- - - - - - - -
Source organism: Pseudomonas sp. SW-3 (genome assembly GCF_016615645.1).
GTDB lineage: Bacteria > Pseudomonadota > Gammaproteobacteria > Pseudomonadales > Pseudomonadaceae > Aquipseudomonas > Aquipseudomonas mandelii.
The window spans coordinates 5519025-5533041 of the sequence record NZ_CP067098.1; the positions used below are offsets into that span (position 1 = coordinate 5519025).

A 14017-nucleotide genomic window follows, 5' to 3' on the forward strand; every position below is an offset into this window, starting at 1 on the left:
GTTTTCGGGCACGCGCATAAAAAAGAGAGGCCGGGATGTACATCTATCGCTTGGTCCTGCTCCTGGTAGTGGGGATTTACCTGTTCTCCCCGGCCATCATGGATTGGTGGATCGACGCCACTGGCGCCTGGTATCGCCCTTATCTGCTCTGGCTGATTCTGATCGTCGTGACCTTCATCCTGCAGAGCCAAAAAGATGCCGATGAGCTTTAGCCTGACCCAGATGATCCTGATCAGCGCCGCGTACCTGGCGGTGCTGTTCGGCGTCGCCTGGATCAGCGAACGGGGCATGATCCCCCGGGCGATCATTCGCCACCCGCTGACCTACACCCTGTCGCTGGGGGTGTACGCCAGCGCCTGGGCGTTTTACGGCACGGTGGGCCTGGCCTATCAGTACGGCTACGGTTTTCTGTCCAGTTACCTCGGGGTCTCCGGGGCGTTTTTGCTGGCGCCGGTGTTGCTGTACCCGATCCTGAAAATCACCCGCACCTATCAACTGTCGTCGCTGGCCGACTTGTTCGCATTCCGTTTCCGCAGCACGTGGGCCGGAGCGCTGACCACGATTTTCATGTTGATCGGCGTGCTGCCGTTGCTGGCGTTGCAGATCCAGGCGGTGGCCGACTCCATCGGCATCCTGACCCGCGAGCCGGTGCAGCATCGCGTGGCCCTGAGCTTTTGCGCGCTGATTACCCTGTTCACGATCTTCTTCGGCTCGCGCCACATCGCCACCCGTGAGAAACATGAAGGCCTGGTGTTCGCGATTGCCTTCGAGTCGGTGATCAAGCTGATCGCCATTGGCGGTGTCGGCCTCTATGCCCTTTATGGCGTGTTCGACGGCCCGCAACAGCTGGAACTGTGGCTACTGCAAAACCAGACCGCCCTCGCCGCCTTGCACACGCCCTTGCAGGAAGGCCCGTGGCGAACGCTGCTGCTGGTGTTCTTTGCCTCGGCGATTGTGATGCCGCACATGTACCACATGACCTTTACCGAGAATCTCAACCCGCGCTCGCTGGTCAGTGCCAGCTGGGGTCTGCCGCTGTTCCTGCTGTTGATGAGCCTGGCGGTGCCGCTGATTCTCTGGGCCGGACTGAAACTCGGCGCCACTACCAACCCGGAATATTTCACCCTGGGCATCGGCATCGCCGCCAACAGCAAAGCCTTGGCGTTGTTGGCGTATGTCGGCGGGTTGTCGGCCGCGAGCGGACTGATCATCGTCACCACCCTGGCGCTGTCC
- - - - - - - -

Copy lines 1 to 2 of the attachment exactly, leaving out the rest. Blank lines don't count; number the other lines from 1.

Source organism: Pseudomonas sp. SW-3 (genome assembly GCF_016615645.1).
GTDB lineage: Bacteria > Pseudomonadota > Gammaproteobacteria > Pseudomonadales > Pseudomonadaceae > Aquipseudomonas > Aquipseudomonas mandelii.